Nestled in a mountainous valley in rural Maehongson province, Pai is a small village of around 12,000 people – if you count the surrounding villages. The region was originally settled as a base for raising elephants, and waypoint to the capital city, Maehongson. Pai began to eclipse the capital city as a destination for foreigners in the early aughts. A popular Thai film in 2006 caused a massive surge in Thai visitors. A few years later, a Chinese movie filmed in Chiang Mai and Pai drew throngs of tourists from that country.
What is Pai known for?
Most people these days hear about Pai as a tourist destination. In fact, it is the premier holiday spot of Maehongson province, drawing lots of visitors seeking unforgettable nature, outdoor adventures, and a “shanty” kind of atmosphere. There is also a growing contingent attracted to late-night partying, but that is not the focus at Ing Doi (enjoy as you like, but please let others enjoy the sounds of nature at night).
Yes, there are great activities here, like hiking, rafting, cooking classes, elephant and nature camps, and much more! But local Thais will inform you of Pai’s original and enduring claim to fame: garlic. The official Pai city poem features the fragrant bulb. The famous Pai garlic is small and pungent. It’s usually prepared by simply smashing it and adding it to a dish just like that. We sometimes do this to make the best garlic bread we’ve ever had.
Pai is well known as a center of art. Artists are attracted to settle here for the aesthetic beauty, low cost of living, and easy, free flowing feeling, along with the comradery of fellow creatives.
Besides a reputation for being uber-chill and inexpensive, Pai is known for providing some relief from Thailand’s often stifling heat, being several degrees cooler (on average! your mileage may vary).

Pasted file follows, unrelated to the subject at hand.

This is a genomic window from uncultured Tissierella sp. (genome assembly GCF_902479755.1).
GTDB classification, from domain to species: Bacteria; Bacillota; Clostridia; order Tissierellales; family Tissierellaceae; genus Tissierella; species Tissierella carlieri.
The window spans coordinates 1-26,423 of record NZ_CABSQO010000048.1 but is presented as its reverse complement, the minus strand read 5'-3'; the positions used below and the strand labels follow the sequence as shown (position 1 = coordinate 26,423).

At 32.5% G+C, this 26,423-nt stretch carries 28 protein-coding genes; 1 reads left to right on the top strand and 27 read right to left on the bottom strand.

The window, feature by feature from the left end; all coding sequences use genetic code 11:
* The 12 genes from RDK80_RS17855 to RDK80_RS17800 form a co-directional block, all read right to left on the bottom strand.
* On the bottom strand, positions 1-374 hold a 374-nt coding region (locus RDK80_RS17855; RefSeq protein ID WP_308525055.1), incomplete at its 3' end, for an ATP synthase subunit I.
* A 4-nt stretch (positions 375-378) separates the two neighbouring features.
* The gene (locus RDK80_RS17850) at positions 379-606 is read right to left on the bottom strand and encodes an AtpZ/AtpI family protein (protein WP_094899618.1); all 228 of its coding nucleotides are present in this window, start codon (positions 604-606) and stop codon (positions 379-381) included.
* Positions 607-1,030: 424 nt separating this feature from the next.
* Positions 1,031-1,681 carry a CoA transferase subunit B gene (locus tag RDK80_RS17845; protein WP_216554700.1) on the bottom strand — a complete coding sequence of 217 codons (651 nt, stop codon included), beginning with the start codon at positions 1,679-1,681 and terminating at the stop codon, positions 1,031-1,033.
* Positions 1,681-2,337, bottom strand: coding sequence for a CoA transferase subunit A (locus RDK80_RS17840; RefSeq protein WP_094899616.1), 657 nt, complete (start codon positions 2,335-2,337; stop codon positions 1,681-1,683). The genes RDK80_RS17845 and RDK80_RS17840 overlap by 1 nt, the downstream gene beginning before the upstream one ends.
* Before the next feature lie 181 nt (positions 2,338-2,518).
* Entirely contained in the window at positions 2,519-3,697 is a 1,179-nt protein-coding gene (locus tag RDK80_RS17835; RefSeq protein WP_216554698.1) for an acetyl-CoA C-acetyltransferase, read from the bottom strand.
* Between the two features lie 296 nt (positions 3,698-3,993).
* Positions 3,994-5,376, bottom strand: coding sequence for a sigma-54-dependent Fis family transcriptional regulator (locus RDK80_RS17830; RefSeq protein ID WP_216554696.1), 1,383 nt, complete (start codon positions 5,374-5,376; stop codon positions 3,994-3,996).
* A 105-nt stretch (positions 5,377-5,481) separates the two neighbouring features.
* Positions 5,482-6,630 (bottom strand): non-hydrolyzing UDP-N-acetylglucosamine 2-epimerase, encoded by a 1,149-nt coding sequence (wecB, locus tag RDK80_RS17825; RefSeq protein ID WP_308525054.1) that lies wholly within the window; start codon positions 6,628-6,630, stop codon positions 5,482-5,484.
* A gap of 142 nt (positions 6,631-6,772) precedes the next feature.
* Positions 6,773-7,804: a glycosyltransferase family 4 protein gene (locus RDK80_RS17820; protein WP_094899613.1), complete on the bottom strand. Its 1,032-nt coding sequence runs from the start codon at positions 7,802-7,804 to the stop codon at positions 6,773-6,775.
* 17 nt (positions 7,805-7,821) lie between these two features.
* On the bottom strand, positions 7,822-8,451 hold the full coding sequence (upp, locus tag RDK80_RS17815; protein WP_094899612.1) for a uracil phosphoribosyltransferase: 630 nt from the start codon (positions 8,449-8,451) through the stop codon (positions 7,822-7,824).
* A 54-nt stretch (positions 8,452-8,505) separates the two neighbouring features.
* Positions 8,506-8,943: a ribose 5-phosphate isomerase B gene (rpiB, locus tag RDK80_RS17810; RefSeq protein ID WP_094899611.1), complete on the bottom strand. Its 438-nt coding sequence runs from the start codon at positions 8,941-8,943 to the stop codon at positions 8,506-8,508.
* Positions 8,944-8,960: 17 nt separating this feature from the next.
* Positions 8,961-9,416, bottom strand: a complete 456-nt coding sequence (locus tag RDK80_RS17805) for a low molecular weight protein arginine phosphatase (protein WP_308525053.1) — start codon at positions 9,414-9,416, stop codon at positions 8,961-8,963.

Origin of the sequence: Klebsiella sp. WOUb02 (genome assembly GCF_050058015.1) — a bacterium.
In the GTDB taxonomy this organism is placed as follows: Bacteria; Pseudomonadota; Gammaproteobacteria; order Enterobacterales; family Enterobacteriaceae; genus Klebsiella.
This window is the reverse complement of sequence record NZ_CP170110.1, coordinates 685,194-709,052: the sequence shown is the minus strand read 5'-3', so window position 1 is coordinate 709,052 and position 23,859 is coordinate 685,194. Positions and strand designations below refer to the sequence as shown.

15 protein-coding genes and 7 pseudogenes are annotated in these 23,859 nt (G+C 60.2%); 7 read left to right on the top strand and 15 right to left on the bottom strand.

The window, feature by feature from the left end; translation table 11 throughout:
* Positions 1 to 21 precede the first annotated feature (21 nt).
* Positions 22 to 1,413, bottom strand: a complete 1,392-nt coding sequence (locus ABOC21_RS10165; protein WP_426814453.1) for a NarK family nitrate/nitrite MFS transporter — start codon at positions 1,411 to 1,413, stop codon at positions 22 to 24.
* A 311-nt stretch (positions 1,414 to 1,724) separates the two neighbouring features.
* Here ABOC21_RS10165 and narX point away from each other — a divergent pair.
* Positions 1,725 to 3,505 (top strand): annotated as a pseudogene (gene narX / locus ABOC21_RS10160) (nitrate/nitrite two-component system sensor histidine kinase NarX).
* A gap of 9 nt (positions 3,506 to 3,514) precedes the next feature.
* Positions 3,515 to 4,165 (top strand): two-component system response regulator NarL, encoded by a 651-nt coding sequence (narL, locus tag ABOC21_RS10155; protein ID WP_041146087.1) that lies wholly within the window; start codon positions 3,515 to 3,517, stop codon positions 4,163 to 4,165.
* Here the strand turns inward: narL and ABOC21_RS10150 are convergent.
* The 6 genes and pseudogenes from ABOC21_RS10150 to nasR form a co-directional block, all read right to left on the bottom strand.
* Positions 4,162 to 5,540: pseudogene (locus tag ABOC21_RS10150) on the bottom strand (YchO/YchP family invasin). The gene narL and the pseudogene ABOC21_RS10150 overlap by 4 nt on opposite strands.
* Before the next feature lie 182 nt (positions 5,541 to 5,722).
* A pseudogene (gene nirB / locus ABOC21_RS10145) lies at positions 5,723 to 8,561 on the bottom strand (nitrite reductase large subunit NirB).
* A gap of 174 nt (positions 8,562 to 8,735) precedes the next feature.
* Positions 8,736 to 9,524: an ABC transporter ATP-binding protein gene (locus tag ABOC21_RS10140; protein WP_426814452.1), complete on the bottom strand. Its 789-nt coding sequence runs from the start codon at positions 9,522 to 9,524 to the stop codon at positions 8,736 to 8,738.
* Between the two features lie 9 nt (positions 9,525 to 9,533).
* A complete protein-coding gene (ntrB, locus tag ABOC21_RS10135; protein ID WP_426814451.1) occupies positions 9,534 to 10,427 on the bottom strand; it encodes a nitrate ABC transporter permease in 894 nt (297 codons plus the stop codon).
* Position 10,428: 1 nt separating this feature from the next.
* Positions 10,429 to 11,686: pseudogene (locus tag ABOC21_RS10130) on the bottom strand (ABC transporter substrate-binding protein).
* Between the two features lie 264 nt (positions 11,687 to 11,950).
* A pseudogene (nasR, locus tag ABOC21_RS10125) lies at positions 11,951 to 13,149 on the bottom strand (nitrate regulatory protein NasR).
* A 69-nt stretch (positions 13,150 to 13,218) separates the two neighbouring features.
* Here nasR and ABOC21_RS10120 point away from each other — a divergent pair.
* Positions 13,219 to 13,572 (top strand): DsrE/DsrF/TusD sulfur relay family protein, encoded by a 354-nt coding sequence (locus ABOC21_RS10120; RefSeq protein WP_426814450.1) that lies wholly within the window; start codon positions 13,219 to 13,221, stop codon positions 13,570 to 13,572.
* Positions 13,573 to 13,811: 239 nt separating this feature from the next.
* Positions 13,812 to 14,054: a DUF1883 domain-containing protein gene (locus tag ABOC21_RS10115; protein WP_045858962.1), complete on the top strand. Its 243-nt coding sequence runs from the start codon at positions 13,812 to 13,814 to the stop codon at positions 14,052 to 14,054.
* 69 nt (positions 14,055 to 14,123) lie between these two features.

What to do in Pai
As we mentioned, there are many activities. If you stay here at Ing doi and Yawning Fields, you are able to walk directly out of your bungalow to start a nature trek that culminates in a waterfall, should you persevere for the full three hours to reach the spot(The Mae Yen Waterfall).
Motorbike (scooter) rental. Please don’t blame us if you get a booboo, but this is actually our number one recommendation for most people who are able to drive a scooter. Automatic or manual scooters are available for incredibly low rates. As little as 100 baht a day. Please watch out for loose gravel, and avoid getting a “Thai tattoo” from the hot exhaust pipe!
Rafting is another option. There are several reputable and safety conscious outfits offering trips.
Trekking. Again, there are several companies, we are happy to recommend some for you.
Eating!! Yes! This is our favorite! Although it is probably necessary to maintain ongoing biological processes, that is NOT why we do it! Pai has some great eats, from the superb fusion cuisine of Ohm Garden, to the more standard Thai fare at Na Kitchen. Vegans can check out Ganita cafe, near the Pai highschool, Street Vegan on walking street by Wat Pa Kam, or the popular and creative Earthtone cafe. One of the oldest and highest rated pizza places, Amidos, is across from the Pai Highschool. There is also a well-regarded night market, which has a wide variety of Thai and other ethnic foods, and averages a very favorable p/t ratio (price to tasty). You can walk to the night market from Ing Doi, if you don’t mind the 800 meter stroll.
Cooking courses. If you get tired of only eating, and would like to try your hand at actually cooking, Pai has some top-notch cooking courses available. Ask us if you’d like a recommendation.
Landsplit. It’s about 10 kilometers from the center, in the direction of the Pam Bok waterfall. Just a chill spot with a hole in the ground and nice roselle juice and other treats.
Waterfalls. Pam Bok is the best that’s easy to get to. Mor Paeng is also good, a little more touristed.
Chinese Village. Also known as Santichon Village, it was settled in the 1950s by KMT who fled the revolution. It’s interesting for the unique architecture, horses, and landscape that is reminiscent of Yunnan. If there is a drawback, it’s the commercial atmosphere of the place. Good for Chinese tea and Manto biscuits.
Maehongson Loop. It’s not really in Pai, but it could be the adventure of a lifetime, driving, riding, or even cycling this gorgeously rugged and rolling landscape. Budget a minimum of four days to complete the circuit.
Canyon. It’s so full of tourists that we hesitate to recommend it. But the flocks of tourists here are no fools – the sunsets here are magical. Protip: Go in the morning for fewer peeps and a good canyon hike.
This is just a quick sampler; there are heaps more places to go and things to do. Feel free to ask us!